- Facebook approved 100 fake political ad disclosures-each one claiming to have been to be paid for by a different US senator.
- Earlier this year, Facebook started displaying the name of the politician or entity sponsoring political ads, in a move meant to increase transparency.
- Just a few days earlier, it was revealed that Facebook also approved fake political ads that claimed to be paid for by Vice President Mike Pence, or by “ISIS.” In both cases, the ads were submitted as part of a experiment by Vice News.
- Although Vice didn’t actually run any ads, Facebook admitted that neither instance should have occurred.
There’s new reason not to trust the “paid for by” disclaimer on the political ads you see on Facebook.
Facebook approved 100 fake political ad disclaimers that claimed to be paid for by every US senator, submitted by Vice News as part of an experiment. The social network began using the “paid for by” disclaimer in May, as a way to boost transparency in political advertising ahead of November’s general election.
Notably, with this experiment, Vice News didn’t actually get approval for fake ads. Instead – and this is an important distinction- it got approval to say that any political ads that it ran were “paid for by” Senator Mitch McConnell or any of his 99 colleagues in the Senate.
Facebook told Business Insider that the process for submitting ads and submitting ad disclosures are separate, and Vice only submitted fake ad disclosures. The approved disclosures would have allowed Vice to attach a “paid for by” message to any advertisements that it might have placed, should that ad pass muster and get approval.
To submit a political ad disclosure on Facebook, the social network requires a photo ID, the name of your company, and the last four digits of your social security number, all of which Vice says that it provided.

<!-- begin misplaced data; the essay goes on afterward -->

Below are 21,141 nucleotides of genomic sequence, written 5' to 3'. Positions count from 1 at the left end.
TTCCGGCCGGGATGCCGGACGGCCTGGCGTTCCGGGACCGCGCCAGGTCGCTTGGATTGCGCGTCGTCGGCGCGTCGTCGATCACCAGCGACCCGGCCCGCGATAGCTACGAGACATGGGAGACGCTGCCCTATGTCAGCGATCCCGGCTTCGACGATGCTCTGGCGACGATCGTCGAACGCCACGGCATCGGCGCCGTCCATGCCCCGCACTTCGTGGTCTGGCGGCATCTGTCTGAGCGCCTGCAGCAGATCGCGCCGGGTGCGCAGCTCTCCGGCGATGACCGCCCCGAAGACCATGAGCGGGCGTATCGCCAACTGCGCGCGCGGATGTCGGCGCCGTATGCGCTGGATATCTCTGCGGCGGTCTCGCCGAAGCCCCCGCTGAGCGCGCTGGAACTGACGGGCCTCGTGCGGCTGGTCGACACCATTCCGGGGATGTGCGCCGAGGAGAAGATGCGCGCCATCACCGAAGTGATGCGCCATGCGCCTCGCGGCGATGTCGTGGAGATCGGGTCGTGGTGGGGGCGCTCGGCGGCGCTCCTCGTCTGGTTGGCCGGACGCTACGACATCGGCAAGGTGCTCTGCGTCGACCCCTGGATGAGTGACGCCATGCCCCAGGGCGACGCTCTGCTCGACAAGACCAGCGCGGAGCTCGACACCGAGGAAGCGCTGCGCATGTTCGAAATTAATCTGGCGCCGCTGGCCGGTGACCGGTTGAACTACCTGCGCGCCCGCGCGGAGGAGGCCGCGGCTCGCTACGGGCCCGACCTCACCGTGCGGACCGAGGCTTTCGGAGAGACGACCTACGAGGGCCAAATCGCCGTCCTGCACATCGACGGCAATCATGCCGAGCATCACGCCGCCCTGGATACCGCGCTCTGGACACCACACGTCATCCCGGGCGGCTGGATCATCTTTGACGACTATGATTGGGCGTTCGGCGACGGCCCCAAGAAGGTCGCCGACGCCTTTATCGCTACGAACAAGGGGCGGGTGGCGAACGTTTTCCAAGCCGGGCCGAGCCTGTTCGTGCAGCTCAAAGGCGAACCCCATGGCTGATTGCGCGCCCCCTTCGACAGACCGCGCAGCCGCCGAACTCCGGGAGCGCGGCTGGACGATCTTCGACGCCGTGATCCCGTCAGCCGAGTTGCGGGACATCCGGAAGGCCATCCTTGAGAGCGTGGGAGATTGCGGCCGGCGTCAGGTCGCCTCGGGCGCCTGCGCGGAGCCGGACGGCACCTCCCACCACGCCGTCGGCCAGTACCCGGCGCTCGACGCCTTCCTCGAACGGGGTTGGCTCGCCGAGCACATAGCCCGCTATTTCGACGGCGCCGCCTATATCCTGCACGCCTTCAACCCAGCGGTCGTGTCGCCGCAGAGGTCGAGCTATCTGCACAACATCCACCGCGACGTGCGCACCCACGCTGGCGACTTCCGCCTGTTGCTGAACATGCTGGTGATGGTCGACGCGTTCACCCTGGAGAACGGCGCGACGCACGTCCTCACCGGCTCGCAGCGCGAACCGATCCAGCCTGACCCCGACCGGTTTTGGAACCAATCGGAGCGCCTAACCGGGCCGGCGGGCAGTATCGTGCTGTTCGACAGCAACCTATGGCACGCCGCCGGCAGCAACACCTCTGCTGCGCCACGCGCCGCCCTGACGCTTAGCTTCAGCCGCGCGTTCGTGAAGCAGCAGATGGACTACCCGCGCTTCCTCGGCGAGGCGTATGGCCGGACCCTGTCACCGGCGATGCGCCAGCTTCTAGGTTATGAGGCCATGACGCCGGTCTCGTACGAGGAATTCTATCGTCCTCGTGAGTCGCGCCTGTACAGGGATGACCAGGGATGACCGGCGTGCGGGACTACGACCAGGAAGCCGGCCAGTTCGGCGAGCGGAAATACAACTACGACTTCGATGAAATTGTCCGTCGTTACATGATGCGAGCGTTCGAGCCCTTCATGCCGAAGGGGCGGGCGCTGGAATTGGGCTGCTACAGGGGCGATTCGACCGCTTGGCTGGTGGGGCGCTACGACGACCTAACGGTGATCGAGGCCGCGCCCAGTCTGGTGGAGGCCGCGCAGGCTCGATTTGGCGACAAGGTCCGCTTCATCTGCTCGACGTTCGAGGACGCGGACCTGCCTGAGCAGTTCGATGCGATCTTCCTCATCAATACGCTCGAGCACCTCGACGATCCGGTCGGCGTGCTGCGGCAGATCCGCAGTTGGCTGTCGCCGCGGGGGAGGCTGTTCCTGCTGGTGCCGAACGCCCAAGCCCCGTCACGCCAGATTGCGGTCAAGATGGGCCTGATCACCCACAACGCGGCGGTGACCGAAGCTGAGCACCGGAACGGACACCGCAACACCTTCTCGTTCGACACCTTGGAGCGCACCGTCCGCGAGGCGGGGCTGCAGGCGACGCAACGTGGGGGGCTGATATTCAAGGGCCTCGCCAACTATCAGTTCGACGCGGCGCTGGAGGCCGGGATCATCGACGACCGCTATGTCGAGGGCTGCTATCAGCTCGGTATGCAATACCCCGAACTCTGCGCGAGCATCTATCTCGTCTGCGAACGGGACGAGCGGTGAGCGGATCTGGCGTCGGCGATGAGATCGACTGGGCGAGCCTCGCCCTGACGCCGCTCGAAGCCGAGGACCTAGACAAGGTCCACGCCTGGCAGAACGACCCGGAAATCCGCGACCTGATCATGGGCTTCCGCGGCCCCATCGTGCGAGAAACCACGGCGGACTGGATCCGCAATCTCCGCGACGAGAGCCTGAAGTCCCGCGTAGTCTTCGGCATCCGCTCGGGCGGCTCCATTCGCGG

In general, the “paid for” feature seems vulnerable to bad-faith actors, and this isn’t the first time phony ads or disclosures have made it under Facebook’s radar. Just a few days earlier, Vice reported that Facebook had approved ads that claimed to be paid for by Vice President Mike Pence, and another by “ISIS,” also placed by the news site However, an ad submitted under Hillary Clinton’s name was rejected, Vice reports.
Notably, Facebook was quick to reject a fake disclosure “paid for” by CEO Mark Zuckerberg, Vice reports.
Facebook told Vice that none of these fake ads and disclosures should have been approved by the system, and that it’s working on several initiatives to combat misinformation and phony political ads.
Rob Leathern, Facebook’s director of roduct management, shared the following statement with Business Insider:
“When it comes to political and issue advertising on our platform, we believe people on Facebook should know who is behind the ads they’re seeing. It’s why we’ve placed more than one million ads in a publicly, searchable Ad Archive. We know we can’t do this alone and by housing these ads for up to seven years, people, regulators, third-parties and watchdog groups can hold these groups more accountable. This is also one piece of our broader efforts to bring greater transparency to ads related to politics on FB – an advertiser must also confirm their identity and location in the US before placing these ads.”
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